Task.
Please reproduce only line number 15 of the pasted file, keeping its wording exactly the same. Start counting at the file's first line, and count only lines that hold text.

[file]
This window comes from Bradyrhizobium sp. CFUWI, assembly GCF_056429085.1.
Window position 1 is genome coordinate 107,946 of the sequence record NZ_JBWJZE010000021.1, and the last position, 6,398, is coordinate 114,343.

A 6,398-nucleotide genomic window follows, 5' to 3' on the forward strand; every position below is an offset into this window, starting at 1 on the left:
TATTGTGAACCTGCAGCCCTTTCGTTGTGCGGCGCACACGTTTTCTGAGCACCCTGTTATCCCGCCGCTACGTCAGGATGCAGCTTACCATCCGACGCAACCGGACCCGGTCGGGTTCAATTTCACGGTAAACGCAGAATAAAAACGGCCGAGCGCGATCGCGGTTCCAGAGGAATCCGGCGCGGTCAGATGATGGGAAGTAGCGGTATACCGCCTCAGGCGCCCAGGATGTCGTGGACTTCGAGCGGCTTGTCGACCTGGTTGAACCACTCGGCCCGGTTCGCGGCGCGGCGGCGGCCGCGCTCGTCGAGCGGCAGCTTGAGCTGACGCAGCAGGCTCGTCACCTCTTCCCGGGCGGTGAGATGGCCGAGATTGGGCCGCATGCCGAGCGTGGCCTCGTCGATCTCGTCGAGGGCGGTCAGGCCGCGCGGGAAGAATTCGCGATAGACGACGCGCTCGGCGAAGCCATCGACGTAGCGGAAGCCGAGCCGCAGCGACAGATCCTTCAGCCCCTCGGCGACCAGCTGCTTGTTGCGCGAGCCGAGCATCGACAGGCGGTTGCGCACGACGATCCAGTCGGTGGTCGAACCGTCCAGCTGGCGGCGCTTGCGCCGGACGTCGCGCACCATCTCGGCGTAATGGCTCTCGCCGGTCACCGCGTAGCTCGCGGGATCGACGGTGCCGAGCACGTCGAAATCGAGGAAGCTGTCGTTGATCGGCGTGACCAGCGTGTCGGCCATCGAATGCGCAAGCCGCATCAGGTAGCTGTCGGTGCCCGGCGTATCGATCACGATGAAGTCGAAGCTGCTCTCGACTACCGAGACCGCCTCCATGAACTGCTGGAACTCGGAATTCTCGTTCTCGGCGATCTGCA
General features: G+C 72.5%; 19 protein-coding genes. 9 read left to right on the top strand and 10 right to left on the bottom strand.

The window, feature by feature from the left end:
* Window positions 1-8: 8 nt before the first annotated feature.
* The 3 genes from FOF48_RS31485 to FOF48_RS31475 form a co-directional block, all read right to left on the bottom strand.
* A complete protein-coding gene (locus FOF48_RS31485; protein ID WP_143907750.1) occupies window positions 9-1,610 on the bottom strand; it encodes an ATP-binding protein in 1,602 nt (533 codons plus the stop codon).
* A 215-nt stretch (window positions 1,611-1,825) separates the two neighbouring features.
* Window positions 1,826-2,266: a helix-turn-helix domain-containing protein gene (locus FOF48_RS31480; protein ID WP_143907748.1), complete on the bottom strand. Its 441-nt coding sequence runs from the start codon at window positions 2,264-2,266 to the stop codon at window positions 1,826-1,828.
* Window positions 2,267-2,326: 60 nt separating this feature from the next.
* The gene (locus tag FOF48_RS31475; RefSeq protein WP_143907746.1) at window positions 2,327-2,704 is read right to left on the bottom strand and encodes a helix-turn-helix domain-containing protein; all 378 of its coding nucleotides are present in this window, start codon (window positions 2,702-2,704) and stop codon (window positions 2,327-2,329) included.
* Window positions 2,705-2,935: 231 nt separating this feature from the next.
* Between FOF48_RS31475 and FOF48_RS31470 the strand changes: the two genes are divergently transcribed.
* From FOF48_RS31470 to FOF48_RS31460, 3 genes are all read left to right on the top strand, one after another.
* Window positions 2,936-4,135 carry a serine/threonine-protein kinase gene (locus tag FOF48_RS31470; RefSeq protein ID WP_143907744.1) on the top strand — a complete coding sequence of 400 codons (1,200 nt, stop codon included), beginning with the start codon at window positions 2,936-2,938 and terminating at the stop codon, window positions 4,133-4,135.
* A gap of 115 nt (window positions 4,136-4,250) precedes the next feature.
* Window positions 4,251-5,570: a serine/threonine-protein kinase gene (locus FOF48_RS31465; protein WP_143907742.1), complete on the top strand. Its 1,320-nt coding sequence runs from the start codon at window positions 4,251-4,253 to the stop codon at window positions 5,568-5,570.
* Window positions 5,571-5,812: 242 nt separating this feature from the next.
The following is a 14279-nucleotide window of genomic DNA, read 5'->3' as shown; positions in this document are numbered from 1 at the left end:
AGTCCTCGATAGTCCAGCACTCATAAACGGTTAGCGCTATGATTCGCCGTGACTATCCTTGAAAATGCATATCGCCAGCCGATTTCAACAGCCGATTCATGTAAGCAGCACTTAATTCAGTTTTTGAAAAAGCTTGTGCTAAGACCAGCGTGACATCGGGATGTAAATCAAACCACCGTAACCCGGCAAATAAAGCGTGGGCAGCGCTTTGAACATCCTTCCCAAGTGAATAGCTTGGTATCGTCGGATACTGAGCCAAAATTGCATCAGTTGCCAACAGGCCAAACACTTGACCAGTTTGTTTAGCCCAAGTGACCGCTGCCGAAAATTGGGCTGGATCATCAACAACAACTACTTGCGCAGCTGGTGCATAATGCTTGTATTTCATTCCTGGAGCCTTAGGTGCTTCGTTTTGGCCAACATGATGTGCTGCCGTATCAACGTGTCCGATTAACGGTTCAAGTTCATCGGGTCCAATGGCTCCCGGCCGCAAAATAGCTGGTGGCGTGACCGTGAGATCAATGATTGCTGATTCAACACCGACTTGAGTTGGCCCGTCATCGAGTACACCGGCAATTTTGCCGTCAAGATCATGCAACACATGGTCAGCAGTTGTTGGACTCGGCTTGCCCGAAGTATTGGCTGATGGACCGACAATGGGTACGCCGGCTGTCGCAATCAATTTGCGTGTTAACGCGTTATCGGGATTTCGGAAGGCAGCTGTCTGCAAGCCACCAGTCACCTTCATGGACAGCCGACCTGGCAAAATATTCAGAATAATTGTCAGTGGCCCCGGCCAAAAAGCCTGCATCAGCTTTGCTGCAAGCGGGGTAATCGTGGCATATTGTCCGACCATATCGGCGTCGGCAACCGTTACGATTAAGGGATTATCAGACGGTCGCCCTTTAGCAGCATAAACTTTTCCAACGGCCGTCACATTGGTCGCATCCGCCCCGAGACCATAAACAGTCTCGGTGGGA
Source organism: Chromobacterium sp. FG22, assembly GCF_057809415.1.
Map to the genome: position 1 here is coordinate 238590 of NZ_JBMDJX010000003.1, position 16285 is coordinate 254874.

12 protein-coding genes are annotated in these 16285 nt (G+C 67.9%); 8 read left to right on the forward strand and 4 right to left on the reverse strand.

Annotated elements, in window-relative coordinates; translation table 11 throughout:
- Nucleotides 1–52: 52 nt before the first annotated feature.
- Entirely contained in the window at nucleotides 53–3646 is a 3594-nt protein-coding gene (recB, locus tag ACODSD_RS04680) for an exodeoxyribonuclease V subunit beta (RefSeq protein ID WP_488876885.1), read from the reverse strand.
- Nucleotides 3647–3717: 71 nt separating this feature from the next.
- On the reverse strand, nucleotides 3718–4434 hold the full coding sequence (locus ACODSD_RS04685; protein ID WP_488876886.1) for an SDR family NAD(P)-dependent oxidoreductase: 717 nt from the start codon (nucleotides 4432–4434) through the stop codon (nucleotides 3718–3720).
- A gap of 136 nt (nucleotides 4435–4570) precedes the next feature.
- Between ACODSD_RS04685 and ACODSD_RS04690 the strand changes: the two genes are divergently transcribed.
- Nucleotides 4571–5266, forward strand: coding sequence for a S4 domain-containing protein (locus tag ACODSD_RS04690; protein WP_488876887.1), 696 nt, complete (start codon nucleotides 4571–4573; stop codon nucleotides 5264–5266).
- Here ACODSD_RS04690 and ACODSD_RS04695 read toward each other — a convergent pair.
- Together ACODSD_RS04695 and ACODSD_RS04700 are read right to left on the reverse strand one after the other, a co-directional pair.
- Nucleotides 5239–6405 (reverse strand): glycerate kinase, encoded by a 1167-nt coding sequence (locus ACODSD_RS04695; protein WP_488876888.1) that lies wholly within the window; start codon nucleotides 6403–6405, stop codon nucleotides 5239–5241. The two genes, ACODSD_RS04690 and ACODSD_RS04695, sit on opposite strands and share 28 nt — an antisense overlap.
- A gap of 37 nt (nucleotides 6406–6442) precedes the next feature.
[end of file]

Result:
* Between FOF48_RS31475 and FOF48_RS31470 the strand changes: the two genes are divergently transcribed.